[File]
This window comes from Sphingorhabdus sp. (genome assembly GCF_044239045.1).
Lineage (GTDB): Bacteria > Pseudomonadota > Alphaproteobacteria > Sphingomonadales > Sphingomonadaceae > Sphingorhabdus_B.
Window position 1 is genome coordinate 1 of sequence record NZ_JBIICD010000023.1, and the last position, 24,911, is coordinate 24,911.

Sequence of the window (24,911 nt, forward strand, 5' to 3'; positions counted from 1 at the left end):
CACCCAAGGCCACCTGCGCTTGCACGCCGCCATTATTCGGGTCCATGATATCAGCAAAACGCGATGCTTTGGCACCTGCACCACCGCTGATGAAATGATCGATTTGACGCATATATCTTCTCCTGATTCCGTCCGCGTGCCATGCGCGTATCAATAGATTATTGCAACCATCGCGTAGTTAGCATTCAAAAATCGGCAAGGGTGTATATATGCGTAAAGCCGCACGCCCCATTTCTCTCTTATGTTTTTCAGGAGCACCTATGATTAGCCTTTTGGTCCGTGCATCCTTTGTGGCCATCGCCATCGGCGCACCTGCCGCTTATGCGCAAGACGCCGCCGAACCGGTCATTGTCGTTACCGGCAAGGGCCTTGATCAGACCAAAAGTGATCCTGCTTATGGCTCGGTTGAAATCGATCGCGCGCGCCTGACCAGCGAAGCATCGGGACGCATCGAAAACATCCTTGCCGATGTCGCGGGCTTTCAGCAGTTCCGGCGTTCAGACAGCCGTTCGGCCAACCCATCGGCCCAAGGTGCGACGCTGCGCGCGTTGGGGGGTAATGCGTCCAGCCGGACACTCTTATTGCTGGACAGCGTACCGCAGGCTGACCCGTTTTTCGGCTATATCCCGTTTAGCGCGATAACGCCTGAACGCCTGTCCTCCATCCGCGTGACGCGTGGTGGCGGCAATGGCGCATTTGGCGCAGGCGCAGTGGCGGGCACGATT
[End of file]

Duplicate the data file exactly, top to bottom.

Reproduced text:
This window comes from Sphingorhabdus sp. (genome assembly GCF_044239045.1).
Lineage (GTDB): Bacteria > Pseudomonadota > Alphaproteobacteria > Sphingomonadales > Sphingomonadaceae > Sphingorhabdus_B.
Window position 1 is genome coordinate 1 of sequence record NZ_JBIICD010000023.1, and the last position, 24,911, is coordinate 24,911.

Sequence of the window (24,911 nt, forward strand, 5' to 3'; positions counted from 1 at the left end):
CACCCAAGGCCACCTGCGCTTGCACGCCGCCATTATTCGGGTCCATGATATCAGCAAAACGCGATGCTTTGGCACCTGCACCACCGCTGATGAAATGATCGATTTGACGCATATATCTTCTCCTGATTCCGTCCGCGTGCCATGCGCGTATCAATAGATTATTGCAACCATCGCGTAGTTAGCATTCAAAAATCGGCAAGGGTGTATATATGCGTAAAGCCGCACGCCCCATTTCTCTCTTATGTTTTTCAGGAGCACCTATGATTAGCCTTTTGGTCCGTGCATCCTTTGTGGCCATCGCCATCGGCGCACCTGCCGCTTATGCGCAAGACGCCGCCGAACCGGTCATTGTCGTTACCGGCAAGGGCCTTGATCAGACCAAAAGTGATCCTGCTTATGGCTCGGTTGAAATCGATCGCGCGCGCCTGACCAGCGAAGCATCGGGACGCATCGAAAACATCCTTGCCGATGTCGCGGGCTTTCAGCAGTTCCGGCGTTCAGACAGCCGTTCGGCCAACCCATCGGCCCAAGGTGCGACGCTGCGCGCGTTGGGGGGTAATGCGTCCAGCCGGACACTCTTATTGCTGGACAGCGTACCGCAGGCTGACCCGTTTTTCGGCTATATCCCGTTTAGCGCGATAACGCCTGAACGCCTGTCCTCCATCCGCGTGACGCGTGGTGGCGGCAATGGCGCATTTGGCGCAGGCGCAGTGGCGGGCACGATT